The British are known as the primary user of Native’s numbers and help in their colonial conquests. This is evidenced by the numbers of some troops during their conquest of the Gaels in Ireland as well as the Native American Indians in America. The natives were used for counterinsurgency or as simple numbers when numbers were all that was necessary to intimidate the opponent. The colonists did have more experience with handling the division of power present in the native culture, taking advantage of it by using internal rivalries to add to their own forces, or by indirectly favoring one village with the expectation of help in close battles.[5]

Colonists managed to succeed in various crucial situations simple by the help of the numbers of the Native Americans, as evidenced by the Massacre of Pequots at Mystic (Connecticut) in 1637, where 90 Englishmen managed the victory backed by hundreds of Narragansetts and Mohegans.[6] Not only did these added numbers cause the victory, but in contrast, whenever the natives refused, which they often did if they felt the number of European American troops was not sufficient, English forces would not only not manage to take the victory, but would have to abandon the campaign altogether.[7]

Lastly, the Native Americans knowledge of the land was decisive in some battles, knowing the land, its hardships, shortcuts and where enemy troops would likely be placed is something only natives can know for certain, having been raised in the land. To exemplify, the Spanish were successful against the Incas and Aztecs with their armored horses, however, during battles taking place in Florida, where they were unfamiliar with the Swamps, they were no match to the Native American warfare, especially when combined with that of the European American as well.[8]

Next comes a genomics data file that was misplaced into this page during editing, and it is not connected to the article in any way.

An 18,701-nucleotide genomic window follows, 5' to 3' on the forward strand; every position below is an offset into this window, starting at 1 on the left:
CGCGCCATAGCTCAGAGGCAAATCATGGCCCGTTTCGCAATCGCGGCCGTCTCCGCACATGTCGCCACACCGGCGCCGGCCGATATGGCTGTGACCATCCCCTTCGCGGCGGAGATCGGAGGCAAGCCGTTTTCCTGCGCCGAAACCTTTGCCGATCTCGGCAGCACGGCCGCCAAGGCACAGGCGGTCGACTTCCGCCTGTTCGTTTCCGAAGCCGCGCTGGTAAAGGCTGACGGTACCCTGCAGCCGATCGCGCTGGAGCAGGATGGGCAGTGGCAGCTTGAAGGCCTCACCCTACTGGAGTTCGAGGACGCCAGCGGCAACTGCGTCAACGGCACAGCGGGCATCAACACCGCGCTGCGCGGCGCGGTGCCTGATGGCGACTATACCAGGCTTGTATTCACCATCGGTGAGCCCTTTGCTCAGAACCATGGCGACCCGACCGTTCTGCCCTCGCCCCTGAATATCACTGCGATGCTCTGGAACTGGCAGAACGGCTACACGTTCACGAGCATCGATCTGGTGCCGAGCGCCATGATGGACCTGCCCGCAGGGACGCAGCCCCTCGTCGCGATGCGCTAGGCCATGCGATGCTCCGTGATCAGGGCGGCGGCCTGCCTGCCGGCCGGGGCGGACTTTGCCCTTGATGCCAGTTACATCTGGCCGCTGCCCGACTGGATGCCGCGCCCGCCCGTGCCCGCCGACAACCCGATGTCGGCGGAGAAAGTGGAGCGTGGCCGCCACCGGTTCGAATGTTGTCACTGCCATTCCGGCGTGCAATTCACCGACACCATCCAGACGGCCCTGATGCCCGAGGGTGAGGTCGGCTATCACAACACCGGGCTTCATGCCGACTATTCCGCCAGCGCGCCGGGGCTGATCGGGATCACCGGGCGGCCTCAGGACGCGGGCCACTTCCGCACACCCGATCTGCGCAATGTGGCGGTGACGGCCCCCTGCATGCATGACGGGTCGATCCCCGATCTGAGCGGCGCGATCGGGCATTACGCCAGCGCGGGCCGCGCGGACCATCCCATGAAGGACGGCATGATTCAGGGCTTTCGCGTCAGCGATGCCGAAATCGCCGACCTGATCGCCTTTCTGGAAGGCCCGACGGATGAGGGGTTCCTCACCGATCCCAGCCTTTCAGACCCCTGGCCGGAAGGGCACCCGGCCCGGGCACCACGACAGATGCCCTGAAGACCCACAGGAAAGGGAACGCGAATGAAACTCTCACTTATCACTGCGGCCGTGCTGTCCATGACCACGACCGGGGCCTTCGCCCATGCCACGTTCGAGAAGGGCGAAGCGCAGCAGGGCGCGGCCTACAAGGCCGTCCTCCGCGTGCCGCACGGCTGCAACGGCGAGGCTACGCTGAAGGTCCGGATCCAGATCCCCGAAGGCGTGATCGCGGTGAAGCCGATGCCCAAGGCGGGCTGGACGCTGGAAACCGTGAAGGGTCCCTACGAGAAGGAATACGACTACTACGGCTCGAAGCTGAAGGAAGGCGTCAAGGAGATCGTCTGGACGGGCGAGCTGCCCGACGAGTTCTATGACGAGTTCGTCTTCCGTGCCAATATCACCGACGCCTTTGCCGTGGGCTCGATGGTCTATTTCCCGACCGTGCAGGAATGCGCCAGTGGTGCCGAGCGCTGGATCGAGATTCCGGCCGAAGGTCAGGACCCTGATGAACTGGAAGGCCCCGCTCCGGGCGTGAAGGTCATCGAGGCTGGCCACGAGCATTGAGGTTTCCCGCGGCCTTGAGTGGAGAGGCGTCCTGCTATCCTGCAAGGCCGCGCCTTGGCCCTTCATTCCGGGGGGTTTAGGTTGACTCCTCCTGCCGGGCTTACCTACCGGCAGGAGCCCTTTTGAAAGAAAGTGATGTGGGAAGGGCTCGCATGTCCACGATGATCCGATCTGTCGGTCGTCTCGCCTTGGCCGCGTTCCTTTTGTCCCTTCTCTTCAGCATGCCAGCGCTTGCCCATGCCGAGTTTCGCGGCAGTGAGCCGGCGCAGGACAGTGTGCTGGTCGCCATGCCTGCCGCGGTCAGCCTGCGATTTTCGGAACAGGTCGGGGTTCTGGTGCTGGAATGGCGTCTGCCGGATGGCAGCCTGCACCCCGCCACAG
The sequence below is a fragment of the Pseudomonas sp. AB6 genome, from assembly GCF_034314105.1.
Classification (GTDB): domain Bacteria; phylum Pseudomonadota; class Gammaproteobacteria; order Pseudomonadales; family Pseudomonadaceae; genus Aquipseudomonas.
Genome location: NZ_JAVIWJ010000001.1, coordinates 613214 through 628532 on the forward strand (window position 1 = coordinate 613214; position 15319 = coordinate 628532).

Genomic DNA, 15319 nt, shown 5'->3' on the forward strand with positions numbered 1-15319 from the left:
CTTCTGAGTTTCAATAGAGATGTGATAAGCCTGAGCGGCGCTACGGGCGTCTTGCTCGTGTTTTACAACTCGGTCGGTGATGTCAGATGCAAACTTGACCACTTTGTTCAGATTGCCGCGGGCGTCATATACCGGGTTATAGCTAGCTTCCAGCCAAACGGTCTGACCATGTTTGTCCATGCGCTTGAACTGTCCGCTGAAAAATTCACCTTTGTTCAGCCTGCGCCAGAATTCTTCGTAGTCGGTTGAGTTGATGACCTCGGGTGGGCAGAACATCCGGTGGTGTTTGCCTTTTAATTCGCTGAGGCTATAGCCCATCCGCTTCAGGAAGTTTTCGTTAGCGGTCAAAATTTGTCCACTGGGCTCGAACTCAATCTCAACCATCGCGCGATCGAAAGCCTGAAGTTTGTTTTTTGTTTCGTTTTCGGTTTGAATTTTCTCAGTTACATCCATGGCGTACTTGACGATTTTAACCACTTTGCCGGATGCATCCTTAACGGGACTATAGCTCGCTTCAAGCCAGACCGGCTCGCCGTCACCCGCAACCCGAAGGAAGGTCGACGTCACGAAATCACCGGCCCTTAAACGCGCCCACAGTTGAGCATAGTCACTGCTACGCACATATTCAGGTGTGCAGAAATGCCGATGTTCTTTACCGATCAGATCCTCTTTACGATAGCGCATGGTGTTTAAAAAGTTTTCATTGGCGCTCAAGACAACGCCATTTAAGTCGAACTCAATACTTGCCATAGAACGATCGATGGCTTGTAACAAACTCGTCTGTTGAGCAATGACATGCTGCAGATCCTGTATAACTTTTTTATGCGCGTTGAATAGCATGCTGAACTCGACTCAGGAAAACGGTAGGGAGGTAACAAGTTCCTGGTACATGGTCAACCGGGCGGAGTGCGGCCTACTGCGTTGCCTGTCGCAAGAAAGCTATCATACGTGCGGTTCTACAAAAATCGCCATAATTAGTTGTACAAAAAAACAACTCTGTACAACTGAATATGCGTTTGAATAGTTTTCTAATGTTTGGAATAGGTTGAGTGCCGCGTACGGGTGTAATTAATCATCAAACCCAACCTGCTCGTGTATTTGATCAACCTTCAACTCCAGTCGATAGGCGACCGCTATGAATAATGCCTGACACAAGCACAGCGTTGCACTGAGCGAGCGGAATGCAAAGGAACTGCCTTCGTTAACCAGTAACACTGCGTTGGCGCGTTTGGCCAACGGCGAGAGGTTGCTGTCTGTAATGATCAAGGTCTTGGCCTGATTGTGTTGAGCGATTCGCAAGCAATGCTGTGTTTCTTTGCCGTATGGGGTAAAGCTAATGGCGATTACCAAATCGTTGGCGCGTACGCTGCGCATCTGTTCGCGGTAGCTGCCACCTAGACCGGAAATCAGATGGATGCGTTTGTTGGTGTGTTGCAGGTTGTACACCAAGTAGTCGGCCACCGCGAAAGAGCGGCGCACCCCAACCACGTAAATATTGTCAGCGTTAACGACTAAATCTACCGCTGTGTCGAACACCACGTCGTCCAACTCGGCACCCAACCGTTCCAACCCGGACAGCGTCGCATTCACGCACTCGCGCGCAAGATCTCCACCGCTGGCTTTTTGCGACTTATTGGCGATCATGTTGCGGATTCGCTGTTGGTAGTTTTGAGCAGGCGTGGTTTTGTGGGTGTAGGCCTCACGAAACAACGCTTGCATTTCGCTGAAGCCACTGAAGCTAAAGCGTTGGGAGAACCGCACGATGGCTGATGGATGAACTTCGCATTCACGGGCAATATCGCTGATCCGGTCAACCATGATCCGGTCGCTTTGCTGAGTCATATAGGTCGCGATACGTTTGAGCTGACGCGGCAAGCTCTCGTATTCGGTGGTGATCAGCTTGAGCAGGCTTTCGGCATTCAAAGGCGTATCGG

In conclusion, the Native Americans did indeed matter, to a great amount, in the warfare of the European American, and that can even be extended to say that without the indigenous people of the Americas, the European American would not have had a nearly as successful entry to the land, likely failing to get by during times of scarce food, or during any wars where the opposite side had the help of the Native Americans.

[1] Starkey Armstrong. “European and Native American Warfare” (London: UCL Press, 1998), 15.

[2] Wayne E. Lee, “Early American Ways of War: A New Reconnaissance”, Historical Journal 44, no. 1 (March 2001): 270.

[3] Ibid, 273.

[4] Ibid, 274.

[5] Wayne E. Lee, “Using the Natives against the Natives: Indigenes as ‘Counterinsurgents’ in the British Atlantic, 1500-1800”, Defense Studies 10, no. ½ (March 2010): 91.

[6] Alan Gallay, “The Indian Slave Trade the Rise of the English Empire in the American South, 1670–1717” (New Haven, CT: Yale UP, 2002): 84

[7] Wayne E. Lee, 91.

[8] Raymond Wilson, “Native American and European encounters in North America”, Journal Of American Ethnic History 16, no. 4 (Summer 1197): 89